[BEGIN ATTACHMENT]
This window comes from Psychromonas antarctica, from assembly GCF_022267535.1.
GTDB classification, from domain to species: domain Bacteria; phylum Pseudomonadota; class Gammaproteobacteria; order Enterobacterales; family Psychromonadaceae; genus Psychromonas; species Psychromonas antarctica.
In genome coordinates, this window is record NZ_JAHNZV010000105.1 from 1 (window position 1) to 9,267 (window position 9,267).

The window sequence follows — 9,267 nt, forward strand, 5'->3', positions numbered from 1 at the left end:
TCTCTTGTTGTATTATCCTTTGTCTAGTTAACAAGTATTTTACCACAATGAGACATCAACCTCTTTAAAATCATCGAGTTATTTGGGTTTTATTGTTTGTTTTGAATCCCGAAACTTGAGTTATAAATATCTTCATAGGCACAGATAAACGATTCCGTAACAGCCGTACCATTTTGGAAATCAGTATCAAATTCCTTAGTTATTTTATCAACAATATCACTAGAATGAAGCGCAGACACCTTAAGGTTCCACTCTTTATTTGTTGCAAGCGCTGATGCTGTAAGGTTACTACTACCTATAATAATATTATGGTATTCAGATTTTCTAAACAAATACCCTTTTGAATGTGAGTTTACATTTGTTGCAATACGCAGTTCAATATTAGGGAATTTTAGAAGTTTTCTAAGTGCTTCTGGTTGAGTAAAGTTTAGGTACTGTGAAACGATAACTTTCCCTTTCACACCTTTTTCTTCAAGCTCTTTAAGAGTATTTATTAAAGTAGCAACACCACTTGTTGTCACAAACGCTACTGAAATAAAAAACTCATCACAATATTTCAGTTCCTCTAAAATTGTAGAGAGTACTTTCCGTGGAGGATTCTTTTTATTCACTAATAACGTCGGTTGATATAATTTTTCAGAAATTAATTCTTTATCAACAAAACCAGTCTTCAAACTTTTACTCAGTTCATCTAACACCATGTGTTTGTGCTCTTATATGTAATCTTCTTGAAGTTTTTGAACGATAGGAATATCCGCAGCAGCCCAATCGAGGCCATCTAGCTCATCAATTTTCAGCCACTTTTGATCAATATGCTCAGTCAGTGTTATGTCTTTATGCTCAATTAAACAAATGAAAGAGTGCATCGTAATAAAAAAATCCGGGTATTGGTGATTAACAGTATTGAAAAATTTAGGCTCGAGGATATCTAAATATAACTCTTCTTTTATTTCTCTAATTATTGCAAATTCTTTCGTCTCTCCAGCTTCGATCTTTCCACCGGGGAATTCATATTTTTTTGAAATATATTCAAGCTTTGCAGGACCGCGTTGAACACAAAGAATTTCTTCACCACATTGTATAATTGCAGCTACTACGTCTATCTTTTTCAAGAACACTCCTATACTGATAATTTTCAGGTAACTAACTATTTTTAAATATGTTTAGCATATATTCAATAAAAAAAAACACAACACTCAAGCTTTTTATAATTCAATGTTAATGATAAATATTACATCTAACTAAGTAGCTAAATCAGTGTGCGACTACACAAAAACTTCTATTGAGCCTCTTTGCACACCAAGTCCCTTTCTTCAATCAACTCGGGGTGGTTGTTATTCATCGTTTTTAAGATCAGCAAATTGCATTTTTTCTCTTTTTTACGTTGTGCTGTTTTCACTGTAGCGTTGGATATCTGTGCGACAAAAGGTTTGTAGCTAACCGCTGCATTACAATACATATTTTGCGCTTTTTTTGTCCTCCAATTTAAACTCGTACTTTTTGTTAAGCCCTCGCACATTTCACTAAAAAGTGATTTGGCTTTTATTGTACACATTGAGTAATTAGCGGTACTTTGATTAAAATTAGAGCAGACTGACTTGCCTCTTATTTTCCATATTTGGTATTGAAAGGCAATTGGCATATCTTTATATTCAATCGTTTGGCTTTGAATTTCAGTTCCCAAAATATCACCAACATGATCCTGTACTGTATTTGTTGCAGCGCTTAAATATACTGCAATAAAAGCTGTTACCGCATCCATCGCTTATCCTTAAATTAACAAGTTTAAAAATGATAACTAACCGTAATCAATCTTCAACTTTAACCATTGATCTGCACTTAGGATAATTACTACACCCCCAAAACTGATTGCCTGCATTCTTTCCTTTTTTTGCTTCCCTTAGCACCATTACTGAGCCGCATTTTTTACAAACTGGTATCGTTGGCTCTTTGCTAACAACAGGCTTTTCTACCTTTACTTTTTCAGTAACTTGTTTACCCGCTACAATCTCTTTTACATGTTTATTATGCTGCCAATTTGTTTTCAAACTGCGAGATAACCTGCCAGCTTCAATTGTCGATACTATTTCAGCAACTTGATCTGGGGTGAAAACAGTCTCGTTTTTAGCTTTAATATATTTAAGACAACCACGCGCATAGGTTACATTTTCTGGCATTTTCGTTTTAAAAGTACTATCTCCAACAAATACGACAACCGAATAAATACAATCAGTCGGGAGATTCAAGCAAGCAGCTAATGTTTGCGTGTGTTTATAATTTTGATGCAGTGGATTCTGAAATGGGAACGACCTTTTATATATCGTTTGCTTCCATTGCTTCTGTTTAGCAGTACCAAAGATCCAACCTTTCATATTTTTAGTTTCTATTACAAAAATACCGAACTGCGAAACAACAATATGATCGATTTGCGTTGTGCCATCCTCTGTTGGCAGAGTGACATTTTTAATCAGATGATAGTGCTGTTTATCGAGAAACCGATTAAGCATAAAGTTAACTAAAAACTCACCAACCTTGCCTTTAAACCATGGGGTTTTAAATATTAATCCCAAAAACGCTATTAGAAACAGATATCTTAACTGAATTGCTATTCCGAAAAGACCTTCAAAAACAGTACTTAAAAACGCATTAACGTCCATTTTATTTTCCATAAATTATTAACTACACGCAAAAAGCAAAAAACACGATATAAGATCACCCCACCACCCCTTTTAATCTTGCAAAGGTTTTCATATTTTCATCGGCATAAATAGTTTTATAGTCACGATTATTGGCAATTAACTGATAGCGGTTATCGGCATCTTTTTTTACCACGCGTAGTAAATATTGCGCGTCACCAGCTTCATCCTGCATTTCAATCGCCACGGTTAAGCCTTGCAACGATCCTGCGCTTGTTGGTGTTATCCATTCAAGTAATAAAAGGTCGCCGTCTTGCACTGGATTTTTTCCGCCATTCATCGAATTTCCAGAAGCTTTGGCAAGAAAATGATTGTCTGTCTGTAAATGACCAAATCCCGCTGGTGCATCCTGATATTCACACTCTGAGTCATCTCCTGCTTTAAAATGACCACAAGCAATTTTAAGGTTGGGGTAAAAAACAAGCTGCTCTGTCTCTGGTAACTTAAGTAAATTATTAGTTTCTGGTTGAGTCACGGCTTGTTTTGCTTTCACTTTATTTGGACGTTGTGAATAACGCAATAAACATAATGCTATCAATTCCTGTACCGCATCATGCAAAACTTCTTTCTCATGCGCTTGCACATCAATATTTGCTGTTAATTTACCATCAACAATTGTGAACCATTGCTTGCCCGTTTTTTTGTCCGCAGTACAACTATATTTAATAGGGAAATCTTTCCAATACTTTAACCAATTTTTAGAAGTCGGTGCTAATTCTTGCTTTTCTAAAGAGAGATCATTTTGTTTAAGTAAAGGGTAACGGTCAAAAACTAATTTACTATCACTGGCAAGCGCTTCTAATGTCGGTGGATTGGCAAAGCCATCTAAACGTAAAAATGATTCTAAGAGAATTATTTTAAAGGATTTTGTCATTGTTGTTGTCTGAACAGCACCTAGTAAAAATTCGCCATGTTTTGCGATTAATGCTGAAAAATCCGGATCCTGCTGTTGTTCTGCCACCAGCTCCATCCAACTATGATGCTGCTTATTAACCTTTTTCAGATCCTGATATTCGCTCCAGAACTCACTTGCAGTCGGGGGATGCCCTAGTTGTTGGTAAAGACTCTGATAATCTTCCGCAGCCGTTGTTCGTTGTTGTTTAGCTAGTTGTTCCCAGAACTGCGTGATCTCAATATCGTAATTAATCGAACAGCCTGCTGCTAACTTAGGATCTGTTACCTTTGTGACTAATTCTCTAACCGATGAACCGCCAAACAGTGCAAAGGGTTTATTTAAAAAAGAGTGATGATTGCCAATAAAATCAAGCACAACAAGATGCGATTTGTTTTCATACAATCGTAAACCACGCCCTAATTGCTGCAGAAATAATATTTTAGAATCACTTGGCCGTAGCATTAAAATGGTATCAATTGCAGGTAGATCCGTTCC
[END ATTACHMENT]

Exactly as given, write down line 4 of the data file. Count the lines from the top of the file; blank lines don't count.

The window sequence follows — 9,267 nt, forward strand, 5'->3', positions numbered from 1 at the left end: